Thursday, May 31, 2012

Haftarat Naso part i -- prophecy of Shimshon's conception and birth

Summary: Considering the haftara of parashat Naso, which is the story of Shimshon's miraculous birth. I present Malbim, and use his commentary as a jumping off point. In this first part, the malach's first communication.

Post: From Shofetim 13:
ב  וַיְהִי אִישׁ אֶחָד מִצָּרְעָה מִמִּשְׁפַּחַת הַדָּנִי, וּשְׁמוֹ מָנוֹחַ; וְאִשְׁתּוֹ עֲקָרָה, וְלֹא יָלָדָה.2 And there was a certain man of Zorah, of the family of the Danites, whose name was Manoah; and his wife was barren, and bore not.
ג  וַיֵּרָא מַלְאַךְ-ה, אֶל-הָאִשָּׁה; וַיֹּאמֶר אֵלֶיהָ, הִנֵּה-נָא אַתְּ-עֲקָרָה וְלֹא יָלַדְתְּ, וְהָרִית, וְיָלַדְתְּ בֵּן.3 And the angel of the LORD appeared unto the woman, and said unto her: 'Behold now, thou art barren, and hast not borne; but thou shalt conceive, and bear a son.

The Malbim writes:
[יג, ב]
עקרה ולא ילדה -
כי יצוייר עקרה אשר כבר ילדה בטרם שנעשית עקרה גם יצוייר שלא ילדה מסבה אחרת, ולכן כפל דבריו.
"barren and bore not --  For it is possible a barren woman who has already given birth before she became barren, and it is also possible that she had not given birth due to some other reason {than barrenness}, and therefore it doubled its words."

The Malbim acts here true to form. While Radak, Ibn Ezra, etc., maintain that there is something called kefel inyan bemilim shonot, poetic repetition, Malbim disagrees. There are no absolute synonyms in Biblical Hebrew, and if there is repetition, it is to give additional shades of meaning.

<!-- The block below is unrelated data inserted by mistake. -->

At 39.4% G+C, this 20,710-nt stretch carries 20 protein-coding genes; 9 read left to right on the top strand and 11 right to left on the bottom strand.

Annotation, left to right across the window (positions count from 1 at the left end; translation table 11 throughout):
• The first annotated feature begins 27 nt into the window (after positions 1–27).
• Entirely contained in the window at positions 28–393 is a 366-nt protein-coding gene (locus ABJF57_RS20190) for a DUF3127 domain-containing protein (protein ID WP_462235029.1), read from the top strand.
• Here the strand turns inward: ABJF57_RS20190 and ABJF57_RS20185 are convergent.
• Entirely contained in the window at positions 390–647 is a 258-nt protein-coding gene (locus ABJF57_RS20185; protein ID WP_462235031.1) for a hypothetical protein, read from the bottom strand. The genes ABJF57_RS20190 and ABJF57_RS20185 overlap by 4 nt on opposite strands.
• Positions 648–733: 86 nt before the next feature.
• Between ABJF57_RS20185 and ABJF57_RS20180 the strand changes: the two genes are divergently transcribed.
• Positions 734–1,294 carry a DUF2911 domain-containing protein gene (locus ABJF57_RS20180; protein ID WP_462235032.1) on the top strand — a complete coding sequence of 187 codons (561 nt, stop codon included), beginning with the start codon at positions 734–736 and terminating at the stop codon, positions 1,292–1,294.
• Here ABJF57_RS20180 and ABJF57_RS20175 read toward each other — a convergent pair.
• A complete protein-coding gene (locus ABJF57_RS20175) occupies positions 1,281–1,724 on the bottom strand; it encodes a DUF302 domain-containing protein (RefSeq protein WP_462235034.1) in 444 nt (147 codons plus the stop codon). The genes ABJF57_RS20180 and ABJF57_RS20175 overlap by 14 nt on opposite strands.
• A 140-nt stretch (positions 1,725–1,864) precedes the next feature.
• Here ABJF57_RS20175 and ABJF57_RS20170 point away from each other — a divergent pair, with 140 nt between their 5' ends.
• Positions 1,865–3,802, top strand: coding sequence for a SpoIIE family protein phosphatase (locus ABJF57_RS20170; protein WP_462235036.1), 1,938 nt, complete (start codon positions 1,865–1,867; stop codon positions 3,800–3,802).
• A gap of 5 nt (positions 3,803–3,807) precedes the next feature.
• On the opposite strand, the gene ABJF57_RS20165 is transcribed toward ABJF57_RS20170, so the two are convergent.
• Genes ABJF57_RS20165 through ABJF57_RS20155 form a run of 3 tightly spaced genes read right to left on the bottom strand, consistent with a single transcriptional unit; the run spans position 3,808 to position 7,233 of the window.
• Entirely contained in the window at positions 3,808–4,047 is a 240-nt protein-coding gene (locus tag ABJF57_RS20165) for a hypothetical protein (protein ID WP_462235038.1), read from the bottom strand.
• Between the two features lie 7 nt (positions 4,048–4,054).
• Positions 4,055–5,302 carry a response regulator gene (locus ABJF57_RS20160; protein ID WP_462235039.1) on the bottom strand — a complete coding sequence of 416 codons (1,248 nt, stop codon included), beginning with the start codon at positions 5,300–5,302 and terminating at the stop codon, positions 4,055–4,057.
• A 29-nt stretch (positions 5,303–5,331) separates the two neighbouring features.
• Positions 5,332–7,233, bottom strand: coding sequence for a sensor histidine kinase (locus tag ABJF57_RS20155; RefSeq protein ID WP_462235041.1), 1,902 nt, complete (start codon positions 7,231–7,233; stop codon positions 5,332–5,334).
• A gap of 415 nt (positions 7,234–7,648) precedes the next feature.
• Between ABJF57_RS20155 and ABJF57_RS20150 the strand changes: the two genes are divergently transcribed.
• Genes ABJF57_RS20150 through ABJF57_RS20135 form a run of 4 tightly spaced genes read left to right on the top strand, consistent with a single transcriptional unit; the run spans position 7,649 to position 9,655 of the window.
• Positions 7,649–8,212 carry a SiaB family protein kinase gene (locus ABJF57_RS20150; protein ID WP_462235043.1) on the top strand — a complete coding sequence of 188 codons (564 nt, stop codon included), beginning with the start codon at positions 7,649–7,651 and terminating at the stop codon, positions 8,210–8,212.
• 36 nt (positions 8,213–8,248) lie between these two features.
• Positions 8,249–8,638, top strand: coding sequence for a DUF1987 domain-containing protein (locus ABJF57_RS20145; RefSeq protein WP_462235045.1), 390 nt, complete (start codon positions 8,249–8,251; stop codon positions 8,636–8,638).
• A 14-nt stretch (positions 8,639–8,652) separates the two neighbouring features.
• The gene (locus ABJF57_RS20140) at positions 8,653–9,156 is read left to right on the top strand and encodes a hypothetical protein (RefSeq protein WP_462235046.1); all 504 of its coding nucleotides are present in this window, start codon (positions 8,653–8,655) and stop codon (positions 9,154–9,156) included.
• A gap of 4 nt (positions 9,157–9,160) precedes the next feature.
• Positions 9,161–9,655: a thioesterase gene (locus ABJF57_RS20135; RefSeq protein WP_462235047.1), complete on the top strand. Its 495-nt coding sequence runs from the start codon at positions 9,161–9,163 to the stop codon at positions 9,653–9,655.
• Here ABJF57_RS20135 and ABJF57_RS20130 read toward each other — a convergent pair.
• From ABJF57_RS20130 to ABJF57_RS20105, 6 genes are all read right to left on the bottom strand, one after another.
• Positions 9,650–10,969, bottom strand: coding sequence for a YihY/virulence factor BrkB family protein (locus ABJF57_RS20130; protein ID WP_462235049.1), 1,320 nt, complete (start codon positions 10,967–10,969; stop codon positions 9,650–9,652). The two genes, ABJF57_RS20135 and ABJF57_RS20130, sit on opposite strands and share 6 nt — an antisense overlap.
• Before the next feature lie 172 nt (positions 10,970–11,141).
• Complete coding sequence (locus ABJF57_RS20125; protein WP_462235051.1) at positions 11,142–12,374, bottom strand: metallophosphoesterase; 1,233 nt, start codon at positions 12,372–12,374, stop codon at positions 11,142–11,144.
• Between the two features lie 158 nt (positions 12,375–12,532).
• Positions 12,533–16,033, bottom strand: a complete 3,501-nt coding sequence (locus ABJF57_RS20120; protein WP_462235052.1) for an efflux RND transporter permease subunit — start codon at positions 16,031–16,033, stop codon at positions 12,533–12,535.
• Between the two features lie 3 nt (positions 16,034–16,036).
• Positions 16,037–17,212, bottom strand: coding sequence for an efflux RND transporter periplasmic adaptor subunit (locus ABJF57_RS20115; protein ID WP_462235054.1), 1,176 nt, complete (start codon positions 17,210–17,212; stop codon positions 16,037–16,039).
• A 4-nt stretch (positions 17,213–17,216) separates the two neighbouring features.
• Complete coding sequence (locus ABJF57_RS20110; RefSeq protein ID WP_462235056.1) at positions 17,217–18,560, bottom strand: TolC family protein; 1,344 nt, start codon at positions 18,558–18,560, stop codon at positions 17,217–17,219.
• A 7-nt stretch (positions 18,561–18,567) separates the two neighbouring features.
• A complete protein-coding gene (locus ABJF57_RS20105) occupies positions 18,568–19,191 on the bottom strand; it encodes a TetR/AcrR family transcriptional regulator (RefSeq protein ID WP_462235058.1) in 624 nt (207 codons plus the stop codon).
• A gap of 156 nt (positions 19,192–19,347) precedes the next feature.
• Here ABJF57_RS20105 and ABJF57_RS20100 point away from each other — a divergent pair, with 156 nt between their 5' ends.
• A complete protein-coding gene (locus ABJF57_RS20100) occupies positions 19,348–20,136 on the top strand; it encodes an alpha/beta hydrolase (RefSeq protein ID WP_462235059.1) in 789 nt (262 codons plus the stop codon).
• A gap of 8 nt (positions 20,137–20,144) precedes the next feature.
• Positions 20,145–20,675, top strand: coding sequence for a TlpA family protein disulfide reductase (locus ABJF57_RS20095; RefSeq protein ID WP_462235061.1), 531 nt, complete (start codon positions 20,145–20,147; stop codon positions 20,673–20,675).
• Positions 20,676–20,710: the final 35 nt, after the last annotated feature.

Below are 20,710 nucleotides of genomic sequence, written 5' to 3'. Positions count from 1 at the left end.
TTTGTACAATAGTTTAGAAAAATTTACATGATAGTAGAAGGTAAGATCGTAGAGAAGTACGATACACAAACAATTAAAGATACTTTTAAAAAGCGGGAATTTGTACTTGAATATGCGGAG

Here, I would agree that it is present for some purpose. It is important to stress the miraculous nature of Shimshon's birth. It is not just Divine foreknowledge at play here, but Divine intervention in bringing about this miraculous birth. Thus, she is an akara. And that she had not bore yet is there in order to signal that this was about to end. It also is the perfect poetic setup for the contrast in pasuk 3. akara is contrasted with veharita, 'shalt conceive', and velo yaladt is contrasted with veyaladt. Indeed, akara means barren in that she cannot conceive, and yalada refers to the end product, giving birth. So it is repeated in the introduction as a setup for the reversal in the next pasuk.

The word יָלַדְתְּ should not be pronounced with a sheva na under the daled. If it were so, then there would be no dagesh kal in the tav, under the laws of beged kefet. So, it is v'yaladt as opposed to v'yalad't. This is rather difficult to pronounce because we pronounce every daled as a plosive. Pronounce it as they used to, as the /dh/ as is "either", and you will have no problem.

The next pasuk is:

ד  וְעַתָּה הִשָּׁמְרִי נָא, וְאַל-תִּשְׁתִּי יַיִן וְשֵׁכָר; וְאַל-תֹּאכְלִי, כָּל-טָמֵא.4 Now therefore beware, I pray thee, and drink no wine nor strong drink, and eat not any unclean thing.

The Malbim writes further:
[יג, ד]
ועתה השמרי נא -
מדברים הגורמים היזק בטבע לאשה הרה, וחוץ מזה אל תשתי וכו' ומ"ש כל טמא פי' דברים האסורים לנזיר.
"Now therefore beware -- From things which cause damage in their nature a pregnant woman. And aside from this, drink not etc., and that which is stated any unclean thing, the meaning is [J: eating] items which are forbidden to a Nazir."